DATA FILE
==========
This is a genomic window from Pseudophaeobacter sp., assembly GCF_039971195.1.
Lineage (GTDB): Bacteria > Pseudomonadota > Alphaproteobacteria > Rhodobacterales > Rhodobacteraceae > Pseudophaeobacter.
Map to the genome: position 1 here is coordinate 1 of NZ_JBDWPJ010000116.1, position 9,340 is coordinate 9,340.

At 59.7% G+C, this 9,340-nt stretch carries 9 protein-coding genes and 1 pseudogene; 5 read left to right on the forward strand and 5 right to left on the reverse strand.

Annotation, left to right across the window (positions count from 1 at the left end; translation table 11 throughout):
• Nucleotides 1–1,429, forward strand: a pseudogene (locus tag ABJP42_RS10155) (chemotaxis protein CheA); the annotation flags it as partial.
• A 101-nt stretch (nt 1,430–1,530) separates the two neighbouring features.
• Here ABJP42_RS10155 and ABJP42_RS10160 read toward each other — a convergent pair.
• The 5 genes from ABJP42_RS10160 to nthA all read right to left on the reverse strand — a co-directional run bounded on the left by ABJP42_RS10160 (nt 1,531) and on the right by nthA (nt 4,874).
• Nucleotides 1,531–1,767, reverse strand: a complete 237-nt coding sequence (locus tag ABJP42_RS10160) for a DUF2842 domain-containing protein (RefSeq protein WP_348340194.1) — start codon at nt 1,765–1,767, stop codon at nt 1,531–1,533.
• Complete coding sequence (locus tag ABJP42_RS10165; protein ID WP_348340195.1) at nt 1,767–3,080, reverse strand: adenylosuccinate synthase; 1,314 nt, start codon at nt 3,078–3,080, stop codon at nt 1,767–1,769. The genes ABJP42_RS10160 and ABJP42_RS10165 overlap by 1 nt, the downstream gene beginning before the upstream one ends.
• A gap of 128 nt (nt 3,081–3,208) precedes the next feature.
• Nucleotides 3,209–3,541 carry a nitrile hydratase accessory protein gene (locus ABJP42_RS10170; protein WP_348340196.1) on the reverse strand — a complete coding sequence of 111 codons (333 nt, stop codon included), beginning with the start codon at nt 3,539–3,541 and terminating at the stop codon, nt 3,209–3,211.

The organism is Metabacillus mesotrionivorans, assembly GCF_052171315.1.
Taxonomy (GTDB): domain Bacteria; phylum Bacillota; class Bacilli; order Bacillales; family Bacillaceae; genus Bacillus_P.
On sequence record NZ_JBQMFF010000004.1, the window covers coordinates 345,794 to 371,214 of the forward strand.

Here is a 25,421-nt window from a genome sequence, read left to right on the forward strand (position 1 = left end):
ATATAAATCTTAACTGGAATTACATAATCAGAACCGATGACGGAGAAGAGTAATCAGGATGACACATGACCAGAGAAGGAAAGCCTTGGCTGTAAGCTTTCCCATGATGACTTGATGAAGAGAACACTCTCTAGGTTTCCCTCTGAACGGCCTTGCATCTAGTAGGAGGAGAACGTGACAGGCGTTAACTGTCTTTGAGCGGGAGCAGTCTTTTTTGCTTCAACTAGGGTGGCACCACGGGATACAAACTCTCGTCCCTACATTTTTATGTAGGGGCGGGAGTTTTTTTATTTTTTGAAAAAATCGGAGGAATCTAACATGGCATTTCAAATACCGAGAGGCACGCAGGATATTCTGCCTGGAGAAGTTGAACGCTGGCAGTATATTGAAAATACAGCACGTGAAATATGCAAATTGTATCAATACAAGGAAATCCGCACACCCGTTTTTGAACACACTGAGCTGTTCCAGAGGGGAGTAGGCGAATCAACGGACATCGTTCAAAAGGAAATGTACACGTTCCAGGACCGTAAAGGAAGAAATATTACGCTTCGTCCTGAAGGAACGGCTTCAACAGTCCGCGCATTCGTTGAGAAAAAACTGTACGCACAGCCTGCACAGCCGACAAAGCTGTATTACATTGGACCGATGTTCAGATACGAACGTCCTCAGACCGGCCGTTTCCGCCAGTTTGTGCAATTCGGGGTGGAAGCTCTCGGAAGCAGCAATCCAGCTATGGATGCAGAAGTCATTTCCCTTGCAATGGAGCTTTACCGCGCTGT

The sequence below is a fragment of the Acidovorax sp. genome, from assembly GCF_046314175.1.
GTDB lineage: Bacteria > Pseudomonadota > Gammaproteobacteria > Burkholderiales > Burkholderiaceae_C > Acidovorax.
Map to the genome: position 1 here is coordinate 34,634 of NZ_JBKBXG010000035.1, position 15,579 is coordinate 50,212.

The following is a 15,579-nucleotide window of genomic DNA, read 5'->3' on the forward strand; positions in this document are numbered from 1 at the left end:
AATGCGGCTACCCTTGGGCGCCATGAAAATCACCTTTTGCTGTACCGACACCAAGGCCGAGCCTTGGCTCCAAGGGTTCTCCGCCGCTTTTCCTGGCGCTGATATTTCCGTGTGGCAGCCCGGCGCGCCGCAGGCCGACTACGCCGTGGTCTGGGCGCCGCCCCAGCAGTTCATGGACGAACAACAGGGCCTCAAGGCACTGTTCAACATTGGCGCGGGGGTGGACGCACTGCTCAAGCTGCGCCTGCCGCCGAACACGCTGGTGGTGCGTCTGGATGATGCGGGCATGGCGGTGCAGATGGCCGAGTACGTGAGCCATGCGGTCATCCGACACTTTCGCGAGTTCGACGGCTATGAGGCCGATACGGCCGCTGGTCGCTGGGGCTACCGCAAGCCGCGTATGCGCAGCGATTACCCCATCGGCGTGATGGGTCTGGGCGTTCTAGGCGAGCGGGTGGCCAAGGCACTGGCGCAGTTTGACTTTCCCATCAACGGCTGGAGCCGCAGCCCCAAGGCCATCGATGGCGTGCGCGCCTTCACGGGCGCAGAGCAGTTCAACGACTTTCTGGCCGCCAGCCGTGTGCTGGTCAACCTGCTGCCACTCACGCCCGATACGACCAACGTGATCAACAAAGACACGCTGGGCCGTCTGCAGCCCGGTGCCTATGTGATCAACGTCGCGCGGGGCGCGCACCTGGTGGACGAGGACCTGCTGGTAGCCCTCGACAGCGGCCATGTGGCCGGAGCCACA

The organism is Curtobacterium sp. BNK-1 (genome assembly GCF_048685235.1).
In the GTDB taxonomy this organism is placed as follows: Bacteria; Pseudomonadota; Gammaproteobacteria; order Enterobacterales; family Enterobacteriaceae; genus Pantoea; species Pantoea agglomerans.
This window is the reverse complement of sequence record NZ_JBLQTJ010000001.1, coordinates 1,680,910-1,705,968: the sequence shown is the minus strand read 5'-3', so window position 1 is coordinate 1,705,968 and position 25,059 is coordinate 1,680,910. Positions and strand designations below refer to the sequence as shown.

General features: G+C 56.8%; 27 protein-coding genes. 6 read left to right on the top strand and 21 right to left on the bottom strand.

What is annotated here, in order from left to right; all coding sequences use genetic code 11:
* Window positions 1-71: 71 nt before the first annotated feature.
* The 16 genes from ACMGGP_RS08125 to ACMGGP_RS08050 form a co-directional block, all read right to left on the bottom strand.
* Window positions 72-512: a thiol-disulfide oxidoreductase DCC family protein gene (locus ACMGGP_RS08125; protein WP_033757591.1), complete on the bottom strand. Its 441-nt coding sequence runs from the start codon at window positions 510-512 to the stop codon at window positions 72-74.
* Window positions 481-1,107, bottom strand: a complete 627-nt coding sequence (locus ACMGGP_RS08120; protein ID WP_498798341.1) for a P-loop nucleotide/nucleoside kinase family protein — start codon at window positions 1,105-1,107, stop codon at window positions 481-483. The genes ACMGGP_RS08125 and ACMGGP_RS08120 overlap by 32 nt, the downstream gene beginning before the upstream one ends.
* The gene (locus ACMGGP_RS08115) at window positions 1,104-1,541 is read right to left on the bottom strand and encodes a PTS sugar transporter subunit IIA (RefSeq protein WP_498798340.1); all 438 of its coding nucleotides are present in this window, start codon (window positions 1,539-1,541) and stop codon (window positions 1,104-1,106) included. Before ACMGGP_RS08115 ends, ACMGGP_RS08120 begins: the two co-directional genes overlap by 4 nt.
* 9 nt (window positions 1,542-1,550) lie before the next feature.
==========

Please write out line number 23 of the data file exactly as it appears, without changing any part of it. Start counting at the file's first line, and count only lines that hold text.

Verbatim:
AATGCGGCTACCCTTGGGCGCCATGAAAATCACCTTTTGCTGTACCGACACCAAGGCCGAGCCTTGGCTCCAAGGGTTCTCCGCCGCTTTTCCTGGCGCTGATATTTCCGTGTGGCAGCCCGGCGCGCCGCAGGCCGACTACGCCGTGGTCTGGGCGCCGCCCCAGCAGTTCATGGACGAACAACAGGGCCTCAAGGCACTGTTCAACATTGGCGCGGGGGTGGACGCACTGCTCAAGCTGCGCCTGCCGCCGAACACGCTGGTGGTGCGTCTGGATGATGCGGGCATGGCGGTGCAGATGGCCGAGTACGTGAGCCATGCGGTCATCCGACACTTTCGCGAGTTCGACGGCTATGAGGCCGATACGGCCGCTGGTCGCTGGGGCTACCGCAAGCCGCGTATGCGCAGCGATTACCCCATCGGCGTGATGGGTCTGGGCGTTCTAGGCGAGCGGGTGGCCAAGGCACTGGCGCAGTTTGACTTTCCCATCAACGGCTGGAGCCGCAGCCCCAAGGCCATCGATGGCGTGCGCGCCTTCACGGGCGCAGAGCAGTTCAACGACTTTCTGGCCGCCAGCCGTGTGCTGGTCAACCTGCTGCCACTCACGCCCGATACGACCAACGTGATCAACAAAGACACGCTGGGCCGTCTGCAGCCCGGTGCCTATGTGATCAACGTCGCGCGGGGCGCGCACCTGGTGGACGAGGACCTGCTGGTAGCCCTCGACAGCGGCCATGTGGCCGGAGCCACA